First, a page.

I got a few more tins the other weekend so its nice to be using them again. Measuring 8cm long, 6cm wide, this one has been used to house a small corset made from paper and fabric – An Invite for Alice.
I’m looking for a couple of special tins for a commission I have but I’ve not found them yet.
I imagine this one as an invitation from the Mad Hatter to Alice to come and join his infamous tea party. I wanted it to look fun and appeal to the young at heart.
It’s got a little ceramic cup hanging from the corset along with a couple of birds. I like the mismatch of beads as I cam imagine the Mad Hatter’s tea party being very mismatched.
So there you have her, a small three dimensional corset inspired by “Alice In Wonderland”. Constructed from book papers, it is tiny with lots of intricate detail such as a beautiful pale blue colored ribbon edging around the bottom of the corset. A ruffle of white net also along the bottom. The colours and the beads of the piece reflect the mad hatters tea party, a small ceramic cup hangs from the corset as well as some little birds and some brightly coloured beads. On the front of the vintage tin is an invitation to Alice.
Click here to visit my Etsy Shop to buy this piece. My Etsy shop has several other assemblage art pieces for sale; I hope you enjoy viewing them. If you have any queries about this piece or any of the other pieces in my Etsy shop or, would like further information about Messie Jessie, please feel free to contact me via a “convo” through my Etsy shop or via e-mail at email@example.com .
March 8, 2013 4 Comments
A couple of weeks ago we (Tom, Tabby, Jess myself and my mum) all went to Liverpool for the day, to visit the Alice in Wonderland exhibition at the Tate Liverpool.
The exhibition was pretty extensive. It started with a look at the life and interests of the author Charles Lutwidge Dodgson (Lewis Carroll) and the influences upon him, of the Pre-Raphaelite artists with whom he associated.
He was extremely interested in photography and there were numerous examples of his work on display. They even had one of his cameras on display, a huge thing made of wood (and there’s me moaning about my little 3 mega pixel wonder of modern technology)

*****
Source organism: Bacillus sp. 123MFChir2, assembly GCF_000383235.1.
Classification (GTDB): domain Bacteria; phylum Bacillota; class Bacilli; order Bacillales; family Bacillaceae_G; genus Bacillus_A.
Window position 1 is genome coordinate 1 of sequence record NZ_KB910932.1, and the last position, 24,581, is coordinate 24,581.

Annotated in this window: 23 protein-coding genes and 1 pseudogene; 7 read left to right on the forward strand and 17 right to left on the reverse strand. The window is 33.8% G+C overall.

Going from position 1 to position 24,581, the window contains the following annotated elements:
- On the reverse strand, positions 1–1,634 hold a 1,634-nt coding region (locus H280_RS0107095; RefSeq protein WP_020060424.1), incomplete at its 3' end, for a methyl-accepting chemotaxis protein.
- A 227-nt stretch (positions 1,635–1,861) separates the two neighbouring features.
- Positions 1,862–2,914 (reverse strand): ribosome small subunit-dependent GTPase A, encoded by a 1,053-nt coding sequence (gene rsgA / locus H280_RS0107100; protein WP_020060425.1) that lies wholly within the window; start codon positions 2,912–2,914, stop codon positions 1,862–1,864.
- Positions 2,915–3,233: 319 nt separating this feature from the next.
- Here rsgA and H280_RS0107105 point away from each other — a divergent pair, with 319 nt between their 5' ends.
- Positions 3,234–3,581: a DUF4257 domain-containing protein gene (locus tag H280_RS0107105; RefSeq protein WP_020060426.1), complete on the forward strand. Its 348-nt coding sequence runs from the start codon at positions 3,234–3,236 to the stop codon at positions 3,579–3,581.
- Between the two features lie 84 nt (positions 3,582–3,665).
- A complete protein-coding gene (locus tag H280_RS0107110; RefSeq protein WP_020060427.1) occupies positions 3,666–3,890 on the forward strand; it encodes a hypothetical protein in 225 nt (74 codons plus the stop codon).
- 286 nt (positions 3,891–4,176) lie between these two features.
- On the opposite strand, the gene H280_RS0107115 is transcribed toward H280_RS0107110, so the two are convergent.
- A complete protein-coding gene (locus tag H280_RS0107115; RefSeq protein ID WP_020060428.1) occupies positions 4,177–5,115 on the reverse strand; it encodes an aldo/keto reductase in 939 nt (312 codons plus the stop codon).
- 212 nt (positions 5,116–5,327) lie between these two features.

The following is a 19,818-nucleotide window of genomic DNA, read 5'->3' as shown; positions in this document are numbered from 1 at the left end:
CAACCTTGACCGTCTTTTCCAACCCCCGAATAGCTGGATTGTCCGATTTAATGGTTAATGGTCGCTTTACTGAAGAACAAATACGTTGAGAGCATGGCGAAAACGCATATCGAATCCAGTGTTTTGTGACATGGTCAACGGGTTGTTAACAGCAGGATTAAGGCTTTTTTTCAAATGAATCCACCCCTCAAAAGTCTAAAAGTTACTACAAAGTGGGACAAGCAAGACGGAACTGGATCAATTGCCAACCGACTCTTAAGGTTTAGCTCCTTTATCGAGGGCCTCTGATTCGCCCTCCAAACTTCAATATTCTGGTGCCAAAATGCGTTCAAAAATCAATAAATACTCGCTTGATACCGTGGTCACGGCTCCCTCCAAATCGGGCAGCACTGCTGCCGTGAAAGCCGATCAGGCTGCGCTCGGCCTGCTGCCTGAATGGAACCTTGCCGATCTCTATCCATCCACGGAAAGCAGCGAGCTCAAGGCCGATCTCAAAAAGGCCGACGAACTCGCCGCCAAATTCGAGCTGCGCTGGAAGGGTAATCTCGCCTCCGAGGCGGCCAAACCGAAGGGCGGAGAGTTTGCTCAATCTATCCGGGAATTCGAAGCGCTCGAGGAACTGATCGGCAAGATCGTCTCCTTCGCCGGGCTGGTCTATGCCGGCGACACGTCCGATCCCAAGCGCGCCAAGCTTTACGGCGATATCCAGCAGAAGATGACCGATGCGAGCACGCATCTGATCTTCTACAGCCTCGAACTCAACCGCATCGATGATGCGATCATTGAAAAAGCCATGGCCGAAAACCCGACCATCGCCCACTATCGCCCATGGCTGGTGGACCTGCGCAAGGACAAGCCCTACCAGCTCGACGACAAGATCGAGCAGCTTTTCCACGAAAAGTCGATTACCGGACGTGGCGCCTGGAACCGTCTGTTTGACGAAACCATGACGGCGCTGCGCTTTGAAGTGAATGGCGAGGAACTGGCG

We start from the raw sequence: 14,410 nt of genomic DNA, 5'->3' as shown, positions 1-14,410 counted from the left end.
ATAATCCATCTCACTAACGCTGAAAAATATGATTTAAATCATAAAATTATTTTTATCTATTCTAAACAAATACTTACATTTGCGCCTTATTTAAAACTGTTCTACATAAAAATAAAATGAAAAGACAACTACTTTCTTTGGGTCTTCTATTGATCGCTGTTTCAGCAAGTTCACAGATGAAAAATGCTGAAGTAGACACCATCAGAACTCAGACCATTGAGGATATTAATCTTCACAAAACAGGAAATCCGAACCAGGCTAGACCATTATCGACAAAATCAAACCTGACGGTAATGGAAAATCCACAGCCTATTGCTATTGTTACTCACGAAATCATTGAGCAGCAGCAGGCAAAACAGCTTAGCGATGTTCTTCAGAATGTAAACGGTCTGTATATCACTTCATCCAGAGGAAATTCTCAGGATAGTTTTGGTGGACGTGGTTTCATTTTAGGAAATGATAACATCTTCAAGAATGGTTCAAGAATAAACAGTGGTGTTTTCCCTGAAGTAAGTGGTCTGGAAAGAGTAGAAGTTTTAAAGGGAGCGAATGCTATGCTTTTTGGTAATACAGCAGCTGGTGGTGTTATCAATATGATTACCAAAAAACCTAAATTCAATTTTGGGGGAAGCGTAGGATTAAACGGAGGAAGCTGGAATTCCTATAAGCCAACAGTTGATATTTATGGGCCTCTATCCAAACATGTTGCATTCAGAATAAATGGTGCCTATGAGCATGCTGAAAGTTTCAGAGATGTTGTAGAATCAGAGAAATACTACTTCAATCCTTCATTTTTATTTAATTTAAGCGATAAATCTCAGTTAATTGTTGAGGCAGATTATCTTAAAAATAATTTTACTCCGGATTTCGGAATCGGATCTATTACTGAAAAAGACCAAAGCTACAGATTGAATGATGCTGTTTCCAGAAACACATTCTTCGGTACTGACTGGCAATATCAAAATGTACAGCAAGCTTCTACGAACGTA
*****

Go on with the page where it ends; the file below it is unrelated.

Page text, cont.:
Also in the first part of the exhibition were some of his photographs of the Liddle sisters, one of which was Alice, who would ultimately become the centre piece of Dodgson’s most famous work.
We missed out on part of the exhibition, the part displaying some of Dodgson’s original writings and early editions of his published works (not that I minded).
The reminder of the exhibition was about how the Alice in Wonderland story has gone on to capture the imagination of artists over the decades since it was first published and how it has been interpreted over and over again.
We all enjoyed the exhibition tremendously and would recommend it to everyone. I think the exhibition is over now and I’m not sure if it is moving on to another venue. However, the Tate Liverpool is a great day out. Once you’ve finished there you can wander around the docks or, like we did, pop over the road to Liverpool 1. Here you can find the Blue Coat Gallery and also the Walker Gallery.
These are some of the postcards I picked up at the exhibition. To view larger versions don’t forget to click on the image.
January 31, 2012 No Comments
You may have noticed over recent months I’m on a bit of an Alice in Wonderland thing; its having quite an influence on my assemblage and paper/book sculpture. Well if you live near Liverpool or are visiting between now and the end of January, you might beat me to an exhibition I want to go to – Alice in Wonderland at the Tate Liverpool.
“Lewis Carroll’s timeless novels, Alice’s Adventures in Wonderland and Through the Looking Glass, have fascinated children and adults alike since their publication over 150 years ago. Alice in Wonderland at Tate Liverpool is the first exhibition of its kind to explore how Lewis Carroll’s stories have influenced the visual arts, inspiring generations of artists. The exhibition will provide insight into the creation of the novels and the inspiration they have provided for artists through the decades.
The starting point for the exhibition is Carroll’s original manuscript, written in 1864 as a present for ten year old Alice Liddell. Carroll’s own illustrations ensured that images were central to the story, creating a visual world which took on a life of its own.
Alice in Wonderland will offer visitors a rare opportunity to view Carroll’s own drawings and photographs, alongside Victorian Alice memorabilia and John Tenniel’s preliminary drawings for the first edition of the novel”.
To find out more visit the Tate Liverpool web site at www.tate.org.uk/liverpool/
November 11, 2011 No Comments
I was given a tiny old 1930’s encyclopedia and loved the size of it. So, I just thought of Alice in Wonderland, where she enters a minature world.
When I took the photos for our online shop and Etsy store the sun was out and I managed to get some good photos in the natural light. Here are some of the extra photos I took but have not been used on Etsy.
Alice (Drink Me)
November 2, 2011 No Comments